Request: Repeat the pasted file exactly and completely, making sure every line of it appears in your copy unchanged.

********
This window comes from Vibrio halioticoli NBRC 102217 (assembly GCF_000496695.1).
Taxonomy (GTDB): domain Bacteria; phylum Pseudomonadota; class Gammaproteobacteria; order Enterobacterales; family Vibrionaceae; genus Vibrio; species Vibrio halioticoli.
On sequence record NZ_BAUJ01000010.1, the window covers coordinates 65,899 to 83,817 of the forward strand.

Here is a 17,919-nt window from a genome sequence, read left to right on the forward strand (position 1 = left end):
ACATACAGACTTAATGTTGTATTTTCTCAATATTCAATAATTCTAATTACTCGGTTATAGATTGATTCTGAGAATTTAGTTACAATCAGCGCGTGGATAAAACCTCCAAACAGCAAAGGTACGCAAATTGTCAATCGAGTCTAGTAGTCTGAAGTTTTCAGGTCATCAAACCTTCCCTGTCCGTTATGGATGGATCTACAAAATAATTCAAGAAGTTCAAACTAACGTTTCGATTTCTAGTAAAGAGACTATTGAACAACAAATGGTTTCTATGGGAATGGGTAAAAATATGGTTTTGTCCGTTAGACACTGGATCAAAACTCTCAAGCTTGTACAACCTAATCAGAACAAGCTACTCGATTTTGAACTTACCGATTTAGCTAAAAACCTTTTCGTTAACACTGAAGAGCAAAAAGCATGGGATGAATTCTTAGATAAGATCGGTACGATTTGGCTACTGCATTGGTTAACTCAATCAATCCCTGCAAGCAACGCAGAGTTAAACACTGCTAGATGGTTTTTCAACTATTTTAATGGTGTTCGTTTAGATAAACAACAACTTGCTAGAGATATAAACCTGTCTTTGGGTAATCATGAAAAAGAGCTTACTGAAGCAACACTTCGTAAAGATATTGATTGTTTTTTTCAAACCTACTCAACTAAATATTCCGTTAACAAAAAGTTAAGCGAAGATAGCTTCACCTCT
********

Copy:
This window comes from Vibrio halioticoli NBRC 102217 (assembly GCF_000496695.1).
Taxonomy (GTDB): domain Bacteria; phylum Pseudomonadota; class Gammaproteobacteria; order Enterobacterales; family Vibrionaceae; genus Vibrio; species Vibrio halioticoli.
On sequence record NZ_BAUJ01000010.1, the window covers coordinates 65,899 to 83,817 of the forward strand.

Here is a 17,919-nt window from a genome sequence, read left to right on the forward strand (position 1 = left end):
ACATACAGACTTAATGTTGTATTTTCTCAATATTCAATAATTCTAATTACTCGGTTATAGATTGATTCTGAGAATTTAGTTACAATCAGCGCGTGGATAAAACCTCCAAACAGCAAAGGTACGCAAATTGTCAATCGAGTCTAGTAGTCTGAAGTTTTCAGGTCATCAAACCTTCCCTGTCCGTTATGGATGGATCTACAAAATAATTCAAGAAGTTCAAACTAACGTTTCGATTTCTAGTAAAGAGACTATTGAACAACAAATGGTTTCTATGGGAATGGGTAAAAATATGGTTTTGTCCGTTAGACACTGGATCAAAACTCTCAAGCTTGTACAACCTAATCAGAACAAGCTACTCGATTTTGAACTTACCGATTTAGCTAAAAACCTTTTCGTTAACACTGAAGAGCAAAAAGCATGGGATGAATTCTTAGATAAGATCGGTACGATTTGGCTACTGCATTGGTTAACTCAATCAATCCCTGCAAGCAACGCAGAGTTAAACACTGCTAGATGGTTTTTCAACTATTTTAATGGTGTTCGTTTAGATAAACAACAACTTGCTAGAGATATAAACCTGTCTTTGGGTAATCATGAAAAAGAGCTTACTGAAGCAACACTTCGTAAAGATATTGATTGTTTTTTTCAAACCTACTCAACTAAATATTCCGTTAACAAAAAGTTAAGCGAAGATAGCTTCACCTCT